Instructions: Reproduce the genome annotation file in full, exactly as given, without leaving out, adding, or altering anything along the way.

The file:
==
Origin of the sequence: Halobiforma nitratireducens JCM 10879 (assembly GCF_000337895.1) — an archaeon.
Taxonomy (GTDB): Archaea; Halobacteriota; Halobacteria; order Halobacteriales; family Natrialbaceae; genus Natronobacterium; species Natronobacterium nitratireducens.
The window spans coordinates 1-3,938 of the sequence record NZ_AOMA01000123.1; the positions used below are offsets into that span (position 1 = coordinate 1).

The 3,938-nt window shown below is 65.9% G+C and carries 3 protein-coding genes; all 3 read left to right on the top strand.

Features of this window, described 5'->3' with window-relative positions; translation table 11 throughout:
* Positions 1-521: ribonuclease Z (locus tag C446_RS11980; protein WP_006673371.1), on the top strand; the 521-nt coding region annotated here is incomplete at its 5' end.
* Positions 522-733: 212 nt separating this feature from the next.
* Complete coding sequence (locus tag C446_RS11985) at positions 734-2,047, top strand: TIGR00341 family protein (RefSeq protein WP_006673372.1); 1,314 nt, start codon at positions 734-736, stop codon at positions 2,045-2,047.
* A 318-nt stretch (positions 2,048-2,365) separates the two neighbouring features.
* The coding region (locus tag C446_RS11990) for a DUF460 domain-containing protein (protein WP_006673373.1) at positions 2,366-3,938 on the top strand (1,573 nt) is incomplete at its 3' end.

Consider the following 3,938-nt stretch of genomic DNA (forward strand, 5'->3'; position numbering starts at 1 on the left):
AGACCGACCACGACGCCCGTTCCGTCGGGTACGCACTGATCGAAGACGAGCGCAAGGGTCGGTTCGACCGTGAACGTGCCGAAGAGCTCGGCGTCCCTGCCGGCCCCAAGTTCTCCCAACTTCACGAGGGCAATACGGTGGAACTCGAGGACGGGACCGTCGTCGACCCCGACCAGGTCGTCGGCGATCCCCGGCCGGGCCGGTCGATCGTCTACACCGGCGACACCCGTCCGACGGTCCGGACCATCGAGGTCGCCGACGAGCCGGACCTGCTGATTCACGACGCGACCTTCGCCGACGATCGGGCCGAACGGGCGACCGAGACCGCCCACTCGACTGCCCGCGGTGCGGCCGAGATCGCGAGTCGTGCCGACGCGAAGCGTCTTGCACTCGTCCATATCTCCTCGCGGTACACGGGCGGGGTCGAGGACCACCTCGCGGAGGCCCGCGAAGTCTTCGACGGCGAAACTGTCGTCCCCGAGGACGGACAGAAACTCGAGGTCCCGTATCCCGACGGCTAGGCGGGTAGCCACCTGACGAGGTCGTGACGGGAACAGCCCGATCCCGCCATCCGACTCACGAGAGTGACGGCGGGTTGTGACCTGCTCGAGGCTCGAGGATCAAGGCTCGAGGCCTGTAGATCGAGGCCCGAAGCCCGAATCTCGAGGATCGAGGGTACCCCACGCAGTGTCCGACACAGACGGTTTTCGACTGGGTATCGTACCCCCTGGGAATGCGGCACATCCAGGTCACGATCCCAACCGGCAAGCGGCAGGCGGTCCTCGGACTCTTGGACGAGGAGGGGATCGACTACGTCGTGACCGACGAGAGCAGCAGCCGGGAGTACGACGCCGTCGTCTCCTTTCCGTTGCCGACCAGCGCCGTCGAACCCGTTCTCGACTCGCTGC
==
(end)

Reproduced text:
Origin of the sequence: Halobiforma nitratireducens JCM 10879 (assembly GCF_000337895.1) — an archaeon.
Taxonomy (GTDB): Archaea; Halobacteriota; Halobacteria; order Halobacteriales; family Natrialbaceae; genus Natronobacterium; species Natronobacterium nitratireducens.
The window spans coordinates 1-3,938 of the sequence record NZ_AOMA01000123.1; the positions used below are offsets into that span (position 1 = coordinate 1).

The 3,938-nt window shown below is 65.9% G+C and carries 3 protein-coding genes; all 3 read left to right on the top strand.

Features of this window, described 5'->3' with window-relative positions; translation table 11 throughout:
* Positions 1-521: ribonuclease Z (locus tag C446_RS11980; protein WP_006673371.1), on the top strand; the 521-nt coding region annotated here is incomplete at its 5' end.
* Positions 522-733: 212 nt separating this feature from the next.
* Complete coding sequence (locus tag C446_RS11985) at positions 734-2,047, top strand: TIGR00341 family protein (RefSeq protein WP_006673372.1); 1,314 nt, start codon at positions 734-736, stop codon at positions 2,045-2,047.
* A 318-nt stretch (positions 2,048-2,365) separates the two neighbouring features.
* The coding region (locus tag C446_RS11990) for a DUF460 domain-containing protein (protein WP_006673373.1) at positions 2,366-3,938 on the top strand (1,573 nt) is incomplete at its 3' end.

Consider the following 3,938-nt stretch of genomic DNA (forward strand, 5'->3'; position numbering starts at 1 on the left):
AGACCGACCACGACGCCCGTTCCGTCGGGTACGCACTGATCGAAGACGAGCGCAAGGGTCGGTTCGACCGTGAACGTGCCGAAGAGCTCGGCGTCCCTGCCGGCCCCAAGTTCTCCCAACTTCACGAGGGCAATACGGTGGAACTCGAGGACGGGACCGTCGTCGACCCCGACCAGGTCGTCGGCGATCCCCGGCCGGGCCGGTCGATCGTCTACACCGGCGACACCCGTCCGACGGTCCGGACCATCGAGGTCGCCGACGAGCCGGACCTGCTGATTCACGACGCGACCTTCGCCGACGATCGGGCCGAACGGGCGACCGAGACCGCCCACTCGACTGCCCGCGGTGCGGCCGAGATCGCGAGTCGTGCCGACGCGAAGCGTCTTGCACTCGTCCATATCTCCTCGCGGTACACGGGCGGGGTCGAGGACCACCTCGCGGAGGCCCGCGAAGTCTTCGACGGCGAAACTGTCGTCCCCGAGGACGGACAGAAACTCGAGGTCCCGTATCCCGACGGCTAGGCGGGTAGCCACCTGACGAGGTCGTGACGGGAACAGCCCGATCCCGCCATCCGACTCACGAGAGTGACGGCGGGTTGTGACCTGCTCGAGGCTCGAGGATCAAGGCTCGAGGCCTGTAGATCGAGGCCCGAAGCCCGAATCTCGAGGATCGAGGGTACCCCACGCAGTGTCCGACACAGACGGTTTTCGACTGGGTATCGTACCCCCTGGGAATGCGGCACATCCAGGTCACGATCCCAACCGGCAAGCGGCAGGCGGTCCTCGGACTCTTGGACGAGGAGGGGATCGACTACGTCGTGACCGACGAGAGCAGCAGCCGGGAGTACGACGCCGTCGTCTCCTTTCCGTTGCCGACCAGCGCCGTCGAACCCGTTCTCGACTCGCTGC